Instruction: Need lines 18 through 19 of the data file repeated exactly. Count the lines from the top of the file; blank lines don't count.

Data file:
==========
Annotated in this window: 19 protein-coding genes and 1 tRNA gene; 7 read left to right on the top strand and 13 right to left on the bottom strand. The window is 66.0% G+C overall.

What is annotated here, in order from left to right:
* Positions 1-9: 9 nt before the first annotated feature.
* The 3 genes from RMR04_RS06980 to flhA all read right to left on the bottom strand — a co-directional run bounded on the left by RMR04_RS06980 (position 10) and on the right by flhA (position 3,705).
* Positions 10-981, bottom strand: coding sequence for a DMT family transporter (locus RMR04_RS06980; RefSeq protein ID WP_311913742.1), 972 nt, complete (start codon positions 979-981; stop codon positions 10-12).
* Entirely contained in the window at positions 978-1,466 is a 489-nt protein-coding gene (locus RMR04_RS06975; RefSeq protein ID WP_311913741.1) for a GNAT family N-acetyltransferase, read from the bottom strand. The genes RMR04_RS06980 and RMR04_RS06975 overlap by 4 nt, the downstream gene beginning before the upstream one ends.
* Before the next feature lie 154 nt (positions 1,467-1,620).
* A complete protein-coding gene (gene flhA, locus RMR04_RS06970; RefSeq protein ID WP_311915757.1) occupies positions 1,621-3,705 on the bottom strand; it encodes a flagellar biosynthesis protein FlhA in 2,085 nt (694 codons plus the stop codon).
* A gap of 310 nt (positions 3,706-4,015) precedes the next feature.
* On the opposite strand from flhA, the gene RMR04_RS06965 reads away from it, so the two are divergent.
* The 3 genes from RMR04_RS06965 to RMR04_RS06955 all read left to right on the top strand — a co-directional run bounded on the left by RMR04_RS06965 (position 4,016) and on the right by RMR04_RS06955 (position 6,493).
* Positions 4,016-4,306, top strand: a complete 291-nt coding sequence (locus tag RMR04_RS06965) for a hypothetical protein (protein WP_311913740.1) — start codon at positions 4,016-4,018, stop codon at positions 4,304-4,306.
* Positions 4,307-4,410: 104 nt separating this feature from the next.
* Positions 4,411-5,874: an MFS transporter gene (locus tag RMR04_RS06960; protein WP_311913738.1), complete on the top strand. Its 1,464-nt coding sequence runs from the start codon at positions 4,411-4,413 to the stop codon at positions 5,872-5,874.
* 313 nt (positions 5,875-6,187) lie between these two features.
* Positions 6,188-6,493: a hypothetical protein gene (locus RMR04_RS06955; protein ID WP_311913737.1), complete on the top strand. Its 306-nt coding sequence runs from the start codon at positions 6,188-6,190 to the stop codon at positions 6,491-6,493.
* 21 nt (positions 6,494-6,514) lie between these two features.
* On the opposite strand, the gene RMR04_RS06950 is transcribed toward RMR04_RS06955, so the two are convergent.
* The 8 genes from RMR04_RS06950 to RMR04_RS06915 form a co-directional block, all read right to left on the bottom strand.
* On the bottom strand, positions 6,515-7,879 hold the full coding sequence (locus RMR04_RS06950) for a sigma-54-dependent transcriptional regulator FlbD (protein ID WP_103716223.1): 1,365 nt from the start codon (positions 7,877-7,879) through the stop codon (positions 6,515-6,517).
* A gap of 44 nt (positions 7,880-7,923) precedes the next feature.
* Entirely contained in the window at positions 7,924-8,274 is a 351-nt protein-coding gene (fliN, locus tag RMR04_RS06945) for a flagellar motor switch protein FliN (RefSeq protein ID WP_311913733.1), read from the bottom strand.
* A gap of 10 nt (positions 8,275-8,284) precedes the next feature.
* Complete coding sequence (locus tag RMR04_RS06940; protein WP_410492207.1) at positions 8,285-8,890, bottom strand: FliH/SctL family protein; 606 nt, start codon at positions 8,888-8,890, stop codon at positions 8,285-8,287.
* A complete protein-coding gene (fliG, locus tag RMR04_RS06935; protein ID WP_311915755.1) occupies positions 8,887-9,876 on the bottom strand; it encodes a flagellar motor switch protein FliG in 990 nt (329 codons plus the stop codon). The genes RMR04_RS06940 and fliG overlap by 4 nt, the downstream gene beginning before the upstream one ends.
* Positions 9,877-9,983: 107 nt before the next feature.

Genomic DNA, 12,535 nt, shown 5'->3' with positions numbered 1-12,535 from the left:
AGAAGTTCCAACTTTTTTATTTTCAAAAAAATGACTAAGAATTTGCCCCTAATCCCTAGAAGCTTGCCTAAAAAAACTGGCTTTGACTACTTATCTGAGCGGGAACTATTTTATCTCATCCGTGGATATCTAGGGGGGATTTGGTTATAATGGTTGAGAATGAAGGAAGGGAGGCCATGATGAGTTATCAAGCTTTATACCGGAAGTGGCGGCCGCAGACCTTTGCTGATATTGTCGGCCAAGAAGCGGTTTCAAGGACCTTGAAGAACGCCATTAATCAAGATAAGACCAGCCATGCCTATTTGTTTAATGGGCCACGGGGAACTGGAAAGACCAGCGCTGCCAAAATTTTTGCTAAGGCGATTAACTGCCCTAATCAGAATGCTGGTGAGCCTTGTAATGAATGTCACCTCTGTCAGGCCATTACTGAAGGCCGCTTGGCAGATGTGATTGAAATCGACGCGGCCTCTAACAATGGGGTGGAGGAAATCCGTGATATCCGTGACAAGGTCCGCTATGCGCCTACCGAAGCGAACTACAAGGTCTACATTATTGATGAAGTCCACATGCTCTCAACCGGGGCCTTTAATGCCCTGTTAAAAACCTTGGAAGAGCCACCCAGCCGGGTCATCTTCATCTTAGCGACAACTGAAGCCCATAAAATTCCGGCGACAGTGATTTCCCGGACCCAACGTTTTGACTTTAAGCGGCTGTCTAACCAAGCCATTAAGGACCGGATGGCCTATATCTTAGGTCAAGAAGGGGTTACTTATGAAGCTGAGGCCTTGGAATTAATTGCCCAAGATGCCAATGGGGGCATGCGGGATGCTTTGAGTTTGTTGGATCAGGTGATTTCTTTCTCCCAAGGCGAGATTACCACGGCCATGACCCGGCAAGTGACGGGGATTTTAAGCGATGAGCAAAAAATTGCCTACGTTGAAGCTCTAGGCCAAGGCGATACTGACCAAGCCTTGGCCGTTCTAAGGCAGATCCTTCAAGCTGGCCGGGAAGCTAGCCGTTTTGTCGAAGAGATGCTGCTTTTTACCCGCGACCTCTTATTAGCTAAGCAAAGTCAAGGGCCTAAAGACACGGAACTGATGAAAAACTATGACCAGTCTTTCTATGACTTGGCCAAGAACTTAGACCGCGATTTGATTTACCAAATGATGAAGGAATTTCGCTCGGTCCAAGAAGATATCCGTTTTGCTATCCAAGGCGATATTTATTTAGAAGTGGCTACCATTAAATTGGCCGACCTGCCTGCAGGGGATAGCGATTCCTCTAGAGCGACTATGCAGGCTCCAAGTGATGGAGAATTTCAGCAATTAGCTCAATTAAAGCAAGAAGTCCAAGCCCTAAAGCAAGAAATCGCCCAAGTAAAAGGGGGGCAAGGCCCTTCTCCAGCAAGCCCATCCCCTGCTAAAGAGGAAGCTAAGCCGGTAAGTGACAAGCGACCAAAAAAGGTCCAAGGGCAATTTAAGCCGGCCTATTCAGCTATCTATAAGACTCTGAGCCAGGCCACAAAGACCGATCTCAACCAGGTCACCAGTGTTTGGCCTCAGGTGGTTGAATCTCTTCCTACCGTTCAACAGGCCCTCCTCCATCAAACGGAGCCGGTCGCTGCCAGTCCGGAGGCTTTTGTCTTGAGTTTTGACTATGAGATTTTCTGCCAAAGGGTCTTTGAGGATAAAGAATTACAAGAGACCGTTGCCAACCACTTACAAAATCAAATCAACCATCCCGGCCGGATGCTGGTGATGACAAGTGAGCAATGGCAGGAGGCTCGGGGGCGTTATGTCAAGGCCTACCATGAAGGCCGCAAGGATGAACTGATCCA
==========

* On the opposite strand, the gene RMR04_RS06950 is transcribed toward RMR04_RS06955, so the two are convergent.
* The 8 genes from RMR04_RS06950 to RMR04_RS06915 form a co-directional block, all read right to left on the bottom strand.